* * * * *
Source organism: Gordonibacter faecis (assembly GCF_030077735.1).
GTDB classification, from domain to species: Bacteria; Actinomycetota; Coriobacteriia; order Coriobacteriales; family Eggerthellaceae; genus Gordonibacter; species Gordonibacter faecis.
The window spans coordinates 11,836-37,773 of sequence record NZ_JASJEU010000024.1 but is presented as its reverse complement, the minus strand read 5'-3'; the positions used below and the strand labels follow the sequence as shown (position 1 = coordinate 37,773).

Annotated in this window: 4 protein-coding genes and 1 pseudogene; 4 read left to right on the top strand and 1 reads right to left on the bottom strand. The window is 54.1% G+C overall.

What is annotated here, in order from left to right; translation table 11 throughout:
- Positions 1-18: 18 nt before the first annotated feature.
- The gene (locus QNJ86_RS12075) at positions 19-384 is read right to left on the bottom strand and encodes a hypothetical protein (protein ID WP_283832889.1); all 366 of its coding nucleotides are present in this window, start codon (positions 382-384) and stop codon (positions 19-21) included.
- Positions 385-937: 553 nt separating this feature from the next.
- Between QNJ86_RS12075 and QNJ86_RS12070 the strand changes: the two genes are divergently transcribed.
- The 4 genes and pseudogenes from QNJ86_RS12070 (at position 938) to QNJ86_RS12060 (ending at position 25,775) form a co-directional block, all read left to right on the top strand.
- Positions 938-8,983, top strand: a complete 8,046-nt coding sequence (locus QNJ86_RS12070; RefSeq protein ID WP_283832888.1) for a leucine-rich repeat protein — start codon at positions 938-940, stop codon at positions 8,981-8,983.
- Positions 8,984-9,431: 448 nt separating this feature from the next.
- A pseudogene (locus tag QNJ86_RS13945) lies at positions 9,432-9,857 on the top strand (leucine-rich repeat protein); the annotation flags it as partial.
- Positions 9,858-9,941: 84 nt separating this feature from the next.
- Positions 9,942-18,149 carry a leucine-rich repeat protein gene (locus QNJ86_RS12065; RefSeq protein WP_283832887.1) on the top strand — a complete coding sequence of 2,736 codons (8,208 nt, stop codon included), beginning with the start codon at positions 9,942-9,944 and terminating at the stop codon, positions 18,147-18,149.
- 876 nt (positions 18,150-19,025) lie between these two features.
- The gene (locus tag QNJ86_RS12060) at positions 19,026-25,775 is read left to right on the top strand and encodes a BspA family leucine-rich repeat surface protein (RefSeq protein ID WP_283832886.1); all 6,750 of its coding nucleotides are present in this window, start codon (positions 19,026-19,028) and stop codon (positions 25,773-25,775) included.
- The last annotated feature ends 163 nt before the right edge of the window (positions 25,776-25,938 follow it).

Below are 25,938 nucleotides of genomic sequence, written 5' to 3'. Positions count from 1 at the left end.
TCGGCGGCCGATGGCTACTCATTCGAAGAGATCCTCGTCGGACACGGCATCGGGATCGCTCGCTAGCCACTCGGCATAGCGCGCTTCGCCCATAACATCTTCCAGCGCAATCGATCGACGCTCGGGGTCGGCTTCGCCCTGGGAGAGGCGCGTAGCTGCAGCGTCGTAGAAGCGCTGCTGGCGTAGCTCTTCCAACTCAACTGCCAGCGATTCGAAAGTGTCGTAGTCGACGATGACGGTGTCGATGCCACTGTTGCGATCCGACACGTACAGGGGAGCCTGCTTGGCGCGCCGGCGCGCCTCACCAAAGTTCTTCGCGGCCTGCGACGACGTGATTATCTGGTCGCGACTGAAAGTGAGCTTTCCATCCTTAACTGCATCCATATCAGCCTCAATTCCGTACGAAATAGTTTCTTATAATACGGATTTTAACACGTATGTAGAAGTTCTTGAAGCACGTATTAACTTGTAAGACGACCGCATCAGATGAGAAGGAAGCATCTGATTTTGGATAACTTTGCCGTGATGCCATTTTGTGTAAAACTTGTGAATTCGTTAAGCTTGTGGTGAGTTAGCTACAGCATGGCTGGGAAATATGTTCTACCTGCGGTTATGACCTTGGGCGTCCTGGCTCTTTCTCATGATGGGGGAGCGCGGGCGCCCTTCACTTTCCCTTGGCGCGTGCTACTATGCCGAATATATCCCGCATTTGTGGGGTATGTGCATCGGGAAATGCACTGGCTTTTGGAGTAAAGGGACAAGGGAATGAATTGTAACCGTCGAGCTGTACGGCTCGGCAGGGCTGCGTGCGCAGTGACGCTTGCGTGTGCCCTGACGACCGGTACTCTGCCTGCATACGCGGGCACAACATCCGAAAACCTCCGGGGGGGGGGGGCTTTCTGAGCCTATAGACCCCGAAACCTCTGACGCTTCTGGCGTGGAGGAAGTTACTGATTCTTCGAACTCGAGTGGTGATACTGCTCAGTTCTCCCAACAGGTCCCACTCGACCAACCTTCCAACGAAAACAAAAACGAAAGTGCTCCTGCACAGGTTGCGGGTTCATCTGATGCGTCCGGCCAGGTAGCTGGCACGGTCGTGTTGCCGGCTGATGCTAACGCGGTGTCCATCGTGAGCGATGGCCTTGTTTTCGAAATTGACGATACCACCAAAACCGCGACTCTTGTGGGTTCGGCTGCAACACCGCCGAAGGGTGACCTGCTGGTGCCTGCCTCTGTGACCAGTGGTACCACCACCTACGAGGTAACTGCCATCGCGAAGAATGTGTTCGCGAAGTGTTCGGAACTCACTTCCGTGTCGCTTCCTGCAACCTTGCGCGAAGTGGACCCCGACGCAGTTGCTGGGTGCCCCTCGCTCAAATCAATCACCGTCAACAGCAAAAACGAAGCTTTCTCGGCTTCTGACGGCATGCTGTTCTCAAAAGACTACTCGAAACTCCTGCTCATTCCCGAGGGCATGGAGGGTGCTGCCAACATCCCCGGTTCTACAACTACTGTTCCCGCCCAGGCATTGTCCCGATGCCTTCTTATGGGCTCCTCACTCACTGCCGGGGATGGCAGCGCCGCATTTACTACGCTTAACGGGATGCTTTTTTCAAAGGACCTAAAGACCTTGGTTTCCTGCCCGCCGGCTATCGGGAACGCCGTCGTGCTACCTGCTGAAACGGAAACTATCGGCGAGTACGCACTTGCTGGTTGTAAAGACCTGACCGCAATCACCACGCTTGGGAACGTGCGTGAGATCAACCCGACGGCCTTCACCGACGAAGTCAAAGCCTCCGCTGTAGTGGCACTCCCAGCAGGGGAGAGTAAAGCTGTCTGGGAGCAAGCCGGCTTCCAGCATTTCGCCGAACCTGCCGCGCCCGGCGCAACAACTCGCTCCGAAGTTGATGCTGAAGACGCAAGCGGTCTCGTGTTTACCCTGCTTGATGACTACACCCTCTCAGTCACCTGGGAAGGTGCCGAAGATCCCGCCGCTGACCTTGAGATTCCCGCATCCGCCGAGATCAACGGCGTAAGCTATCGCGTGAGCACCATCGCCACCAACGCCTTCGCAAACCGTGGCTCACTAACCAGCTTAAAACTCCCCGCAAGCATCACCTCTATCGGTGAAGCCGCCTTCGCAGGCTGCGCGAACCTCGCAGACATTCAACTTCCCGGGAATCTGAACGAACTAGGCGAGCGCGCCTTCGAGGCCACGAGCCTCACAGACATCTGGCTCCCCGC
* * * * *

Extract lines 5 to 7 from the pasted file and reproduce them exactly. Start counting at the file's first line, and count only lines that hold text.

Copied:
What is annotated here, in order from left to right; translation table 11 throughout:
- Positions 1-18: 18 nt before the first annotated feature.
- The gene (locus QNJ86_RS12075) at positions 19-384 is read right to left on the bottom strand and encodes a hypothetical protein (protein ID WP_283832889.1); all 366 of its coding nucleotides are present in this window, start codon (positions 382-384) and stop codon (positions 19-21) included.